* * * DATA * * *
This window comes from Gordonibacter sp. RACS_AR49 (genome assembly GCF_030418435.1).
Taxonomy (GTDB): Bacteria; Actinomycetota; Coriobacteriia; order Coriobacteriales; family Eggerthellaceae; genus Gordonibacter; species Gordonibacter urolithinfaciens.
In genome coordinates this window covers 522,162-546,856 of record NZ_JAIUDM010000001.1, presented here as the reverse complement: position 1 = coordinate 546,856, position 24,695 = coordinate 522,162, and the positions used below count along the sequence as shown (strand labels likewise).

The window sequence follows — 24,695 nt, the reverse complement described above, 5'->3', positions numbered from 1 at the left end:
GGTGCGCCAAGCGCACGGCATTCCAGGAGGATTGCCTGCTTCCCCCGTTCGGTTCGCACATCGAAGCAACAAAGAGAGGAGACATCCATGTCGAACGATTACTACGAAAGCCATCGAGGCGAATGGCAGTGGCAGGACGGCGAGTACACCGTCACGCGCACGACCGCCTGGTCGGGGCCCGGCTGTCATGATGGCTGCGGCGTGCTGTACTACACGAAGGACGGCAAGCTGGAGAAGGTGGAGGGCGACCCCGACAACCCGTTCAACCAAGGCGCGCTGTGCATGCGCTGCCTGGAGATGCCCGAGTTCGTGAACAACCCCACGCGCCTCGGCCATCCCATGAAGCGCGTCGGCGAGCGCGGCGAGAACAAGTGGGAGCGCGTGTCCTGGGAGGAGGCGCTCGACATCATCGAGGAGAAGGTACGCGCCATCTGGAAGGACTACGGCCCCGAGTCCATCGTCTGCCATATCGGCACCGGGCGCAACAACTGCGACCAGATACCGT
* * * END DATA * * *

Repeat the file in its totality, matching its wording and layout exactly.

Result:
This window comes from Gordonibacter sp. RACS_AR49 (genome assembly GCF_030418435.1).
Taxonomy (GTDB): Bacteria; Actinomycetota; Coriobacteriia; order Coriobacteriales; family Eggerthellaceae; genus Gordonibacter; species Gordonibacter urolithinfaciens.
In genome coordinates this window covers 522,162-546,856 of record NZ_JAIUDM010000001.1, presented here as the reverse complement: position 1 = coordinate 546,856, position 24,695 = coordinate 522,162, and the positions used below count along the sequence as shown (strand labels likewise).

The window sequence follows — 24,695 nt, the reverse complement described above, 5'->3', positions numbered from 1 at the left end:
GGTGCGCCAAGCGCACGGCATTCCAGGAGGATTGCCTGCTTCCCCCGTTCGGTTCGCACATCGAAGCAACAAAGAGAGGAGACATCCATGTCGAACGATTACTACGAAAGCCATCGAGGCGAATGGCAGTGGCAGGACGGCGAGTACACCGTCACGCGCACGACCGCCTGGTCGGGGCCCGGCTGTCATGATGGCTGCGGCGTGCTGTACTACACGAAGGACGGCAAGCTGGAGAAGGTGGAGGGCGACCCCGACAACCCGTTCAACCAAGGCGCGCTGTGCATGCGCTGCCTGGAGATGCCCGAGTTCGTGAACAACCCCACGCGCCTCGGCCATCCCATGAAGCGCGTCGGCGAGCGCGGCGAGAACAAGTGGGAGCGCGTGTCCTGGGAGGAGGCGCTCGACATCATCGAGGAGAAGGTACGCGCCATCTGGAAGGACTACGGCCCCGAGTCCATCGTCTGCCATATCGGCACCGGGCGCAACAACTGCGACCAGATACCGT